I love editing so much that I married an editor. I like to think that I had some natural talent at editing before I met Kelly but I definitely gained a whole new appreciation for the art of editing after watching what Kelly does. I knew that an editor was responsible for making sure all the i’s were dotted and the t’s crossed, but what I didn’t know before I met Kelly was how much an editor’s role is as much arbitrator than anything else. In the publishing world, anyway.
Blogging is a bit different when it comes to editing. That is, I don’t really do any editing. I love swiftly cranking out a post, following an idea as my fingers fly unfettered across the keyboard, not caring much about the mistakes that might pop up. The reason I can do this is that blogging is extraordinarily affordable. I invest my time in composing my posts but not much else. Should a correction need to be made, I can always do a quick search-and-replace to fix it. I can also post a new post as a correction. Some times I even rewrite my posts after they’re posted when I think I can improve on what I have to say. I guess you could say that I take full advantage of the no-rules frontier that is blogging. Blogging doesn’t have to be perfect because it’s fluid and cheap!
On the other side are the people who are paying real money to get their word out, through mailings and other printed materials. I’m often appalled at the complete lack of editing done on some of these, especially when so much money has been put into printing these materials.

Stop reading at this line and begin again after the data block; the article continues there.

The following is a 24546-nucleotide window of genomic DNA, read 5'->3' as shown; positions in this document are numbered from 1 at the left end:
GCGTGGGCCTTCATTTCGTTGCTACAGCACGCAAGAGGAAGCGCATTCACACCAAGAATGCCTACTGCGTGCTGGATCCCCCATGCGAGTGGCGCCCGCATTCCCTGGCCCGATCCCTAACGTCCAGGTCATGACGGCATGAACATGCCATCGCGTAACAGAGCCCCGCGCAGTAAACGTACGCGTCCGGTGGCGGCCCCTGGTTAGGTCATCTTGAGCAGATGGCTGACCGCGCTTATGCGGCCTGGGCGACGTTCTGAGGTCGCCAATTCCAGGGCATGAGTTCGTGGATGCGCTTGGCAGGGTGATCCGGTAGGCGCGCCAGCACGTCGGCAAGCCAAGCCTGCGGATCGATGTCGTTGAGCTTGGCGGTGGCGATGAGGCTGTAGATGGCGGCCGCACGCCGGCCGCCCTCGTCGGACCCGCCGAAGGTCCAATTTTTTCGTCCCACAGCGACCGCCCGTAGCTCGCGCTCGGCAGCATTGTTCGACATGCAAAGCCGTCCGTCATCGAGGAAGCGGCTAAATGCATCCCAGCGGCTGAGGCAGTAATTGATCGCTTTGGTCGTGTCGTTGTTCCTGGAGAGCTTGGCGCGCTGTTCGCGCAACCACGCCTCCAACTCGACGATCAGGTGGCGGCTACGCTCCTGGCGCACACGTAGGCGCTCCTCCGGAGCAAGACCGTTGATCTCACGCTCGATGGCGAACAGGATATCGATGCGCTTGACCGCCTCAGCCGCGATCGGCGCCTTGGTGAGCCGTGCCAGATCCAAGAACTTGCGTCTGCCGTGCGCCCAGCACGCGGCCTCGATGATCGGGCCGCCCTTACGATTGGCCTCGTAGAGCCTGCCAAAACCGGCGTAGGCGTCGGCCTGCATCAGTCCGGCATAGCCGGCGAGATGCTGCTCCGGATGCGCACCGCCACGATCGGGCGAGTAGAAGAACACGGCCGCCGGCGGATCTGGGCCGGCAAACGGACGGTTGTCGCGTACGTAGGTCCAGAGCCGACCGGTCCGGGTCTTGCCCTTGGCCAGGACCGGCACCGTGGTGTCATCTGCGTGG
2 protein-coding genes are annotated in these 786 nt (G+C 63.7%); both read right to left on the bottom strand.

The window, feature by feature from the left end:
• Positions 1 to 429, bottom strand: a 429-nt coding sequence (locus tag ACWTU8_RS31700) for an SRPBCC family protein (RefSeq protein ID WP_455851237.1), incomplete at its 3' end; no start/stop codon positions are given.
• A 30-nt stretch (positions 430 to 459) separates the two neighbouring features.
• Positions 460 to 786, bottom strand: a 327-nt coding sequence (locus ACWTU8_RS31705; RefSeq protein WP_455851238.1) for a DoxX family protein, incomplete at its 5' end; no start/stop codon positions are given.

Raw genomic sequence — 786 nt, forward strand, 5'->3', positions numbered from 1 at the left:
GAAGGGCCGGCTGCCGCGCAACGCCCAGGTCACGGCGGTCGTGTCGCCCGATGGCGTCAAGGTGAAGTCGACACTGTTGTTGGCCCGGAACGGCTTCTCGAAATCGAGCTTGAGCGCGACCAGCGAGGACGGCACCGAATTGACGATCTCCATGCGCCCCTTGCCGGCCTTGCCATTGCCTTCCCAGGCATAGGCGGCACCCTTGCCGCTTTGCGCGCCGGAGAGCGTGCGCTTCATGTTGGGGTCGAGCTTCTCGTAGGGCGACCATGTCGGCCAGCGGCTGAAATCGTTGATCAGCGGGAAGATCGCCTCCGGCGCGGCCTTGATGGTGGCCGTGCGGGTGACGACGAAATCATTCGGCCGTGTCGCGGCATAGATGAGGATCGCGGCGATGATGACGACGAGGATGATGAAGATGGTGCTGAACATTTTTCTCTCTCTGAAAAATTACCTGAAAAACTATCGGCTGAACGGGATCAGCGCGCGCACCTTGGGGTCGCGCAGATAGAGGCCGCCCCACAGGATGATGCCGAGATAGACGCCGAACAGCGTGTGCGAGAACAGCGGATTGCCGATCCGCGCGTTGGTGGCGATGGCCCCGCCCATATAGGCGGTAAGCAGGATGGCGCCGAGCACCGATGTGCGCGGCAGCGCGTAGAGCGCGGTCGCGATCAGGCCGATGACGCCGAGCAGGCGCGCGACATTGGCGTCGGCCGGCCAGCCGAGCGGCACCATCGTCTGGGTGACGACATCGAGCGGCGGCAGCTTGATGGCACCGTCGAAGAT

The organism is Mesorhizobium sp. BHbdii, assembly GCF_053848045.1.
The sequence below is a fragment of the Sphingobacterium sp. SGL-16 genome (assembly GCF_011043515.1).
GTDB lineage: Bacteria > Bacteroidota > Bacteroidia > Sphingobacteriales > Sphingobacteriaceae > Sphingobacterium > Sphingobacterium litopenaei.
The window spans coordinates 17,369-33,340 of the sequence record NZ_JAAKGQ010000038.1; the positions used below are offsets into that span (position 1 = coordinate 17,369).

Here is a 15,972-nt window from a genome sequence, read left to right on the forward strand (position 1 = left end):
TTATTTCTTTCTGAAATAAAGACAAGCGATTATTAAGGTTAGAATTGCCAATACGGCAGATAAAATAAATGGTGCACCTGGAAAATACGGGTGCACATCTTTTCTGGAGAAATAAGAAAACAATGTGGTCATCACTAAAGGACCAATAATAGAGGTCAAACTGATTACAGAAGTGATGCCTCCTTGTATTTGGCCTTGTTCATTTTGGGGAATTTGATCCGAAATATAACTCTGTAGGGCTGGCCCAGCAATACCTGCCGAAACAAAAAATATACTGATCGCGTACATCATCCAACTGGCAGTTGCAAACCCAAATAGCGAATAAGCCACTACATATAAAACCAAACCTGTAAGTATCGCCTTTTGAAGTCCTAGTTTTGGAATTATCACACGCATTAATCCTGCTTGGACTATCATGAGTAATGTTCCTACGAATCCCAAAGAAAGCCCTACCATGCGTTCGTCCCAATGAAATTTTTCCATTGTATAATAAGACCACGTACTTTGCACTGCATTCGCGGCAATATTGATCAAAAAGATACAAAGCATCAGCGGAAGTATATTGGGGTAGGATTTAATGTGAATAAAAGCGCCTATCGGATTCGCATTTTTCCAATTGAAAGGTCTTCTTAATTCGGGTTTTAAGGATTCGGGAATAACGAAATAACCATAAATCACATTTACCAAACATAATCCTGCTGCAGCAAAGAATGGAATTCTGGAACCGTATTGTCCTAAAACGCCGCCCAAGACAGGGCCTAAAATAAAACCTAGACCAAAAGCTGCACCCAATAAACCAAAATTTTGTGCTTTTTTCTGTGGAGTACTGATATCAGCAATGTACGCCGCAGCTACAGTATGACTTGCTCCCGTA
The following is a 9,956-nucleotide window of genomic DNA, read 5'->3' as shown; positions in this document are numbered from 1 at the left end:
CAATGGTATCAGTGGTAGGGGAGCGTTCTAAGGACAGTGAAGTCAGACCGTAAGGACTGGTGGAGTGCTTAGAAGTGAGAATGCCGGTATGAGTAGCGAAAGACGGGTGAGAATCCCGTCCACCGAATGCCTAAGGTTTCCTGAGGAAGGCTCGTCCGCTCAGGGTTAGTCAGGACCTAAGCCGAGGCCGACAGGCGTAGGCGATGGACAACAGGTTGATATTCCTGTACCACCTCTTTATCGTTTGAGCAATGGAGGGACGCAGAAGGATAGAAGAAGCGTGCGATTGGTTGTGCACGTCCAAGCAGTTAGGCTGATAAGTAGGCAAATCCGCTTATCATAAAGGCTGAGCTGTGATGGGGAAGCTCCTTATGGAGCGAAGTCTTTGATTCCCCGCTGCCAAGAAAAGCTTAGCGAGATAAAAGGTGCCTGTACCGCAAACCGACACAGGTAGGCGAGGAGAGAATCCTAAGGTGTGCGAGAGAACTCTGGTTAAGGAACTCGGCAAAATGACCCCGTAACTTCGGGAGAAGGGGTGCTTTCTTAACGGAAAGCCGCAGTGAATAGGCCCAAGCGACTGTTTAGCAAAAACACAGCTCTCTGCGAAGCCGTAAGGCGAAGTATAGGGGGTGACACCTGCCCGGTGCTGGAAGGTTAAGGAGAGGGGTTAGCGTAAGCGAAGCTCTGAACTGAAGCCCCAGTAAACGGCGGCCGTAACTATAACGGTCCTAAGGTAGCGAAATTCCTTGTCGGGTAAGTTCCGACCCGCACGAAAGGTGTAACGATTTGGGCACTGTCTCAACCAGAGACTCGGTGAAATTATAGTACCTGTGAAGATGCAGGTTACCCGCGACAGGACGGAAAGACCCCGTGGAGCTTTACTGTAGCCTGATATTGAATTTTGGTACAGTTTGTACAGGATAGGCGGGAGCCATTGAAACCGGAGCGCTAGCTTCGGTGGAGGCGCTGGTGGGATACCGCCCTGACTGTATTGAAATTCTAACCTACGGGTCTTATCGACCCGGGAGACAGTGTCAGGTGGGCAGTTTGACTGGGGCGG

This was long my argument against the self-publisher Lulu’s business model, where the company doesn’t get paid until a user sells a book. There are many promising books being submitted that aren’t going anywhere without being worked over with a red pen. I understand Lulu now offers editing services through third parties, though I don’t know how popular these services are.
A flyer advertising real estate was riddled with mixed case, with apostrophes and exclamation points in strange places. The photo above is from a placard in Applebee’s advertising Big Boss Brewing’s ales. It has a few “it’s” where it should have “its” (and, yes, I’m a reformed “it’s-er.”) Not only that, There is an unfinished sentence at the bottom! “Very reminiscent of” … what?
This placard is printed on heavy, quality paper in full color. It must have cost a bundle to print these and yet ten minutes of editing could have kept Applebee’s from looking like morons (okay okay … maybe editing isn’t that powerful).
I don’t understand why people spend good money to print things up but don’t spend a little time reading what they’re writing. It just tarnishes whatever reputation the material was trying to build.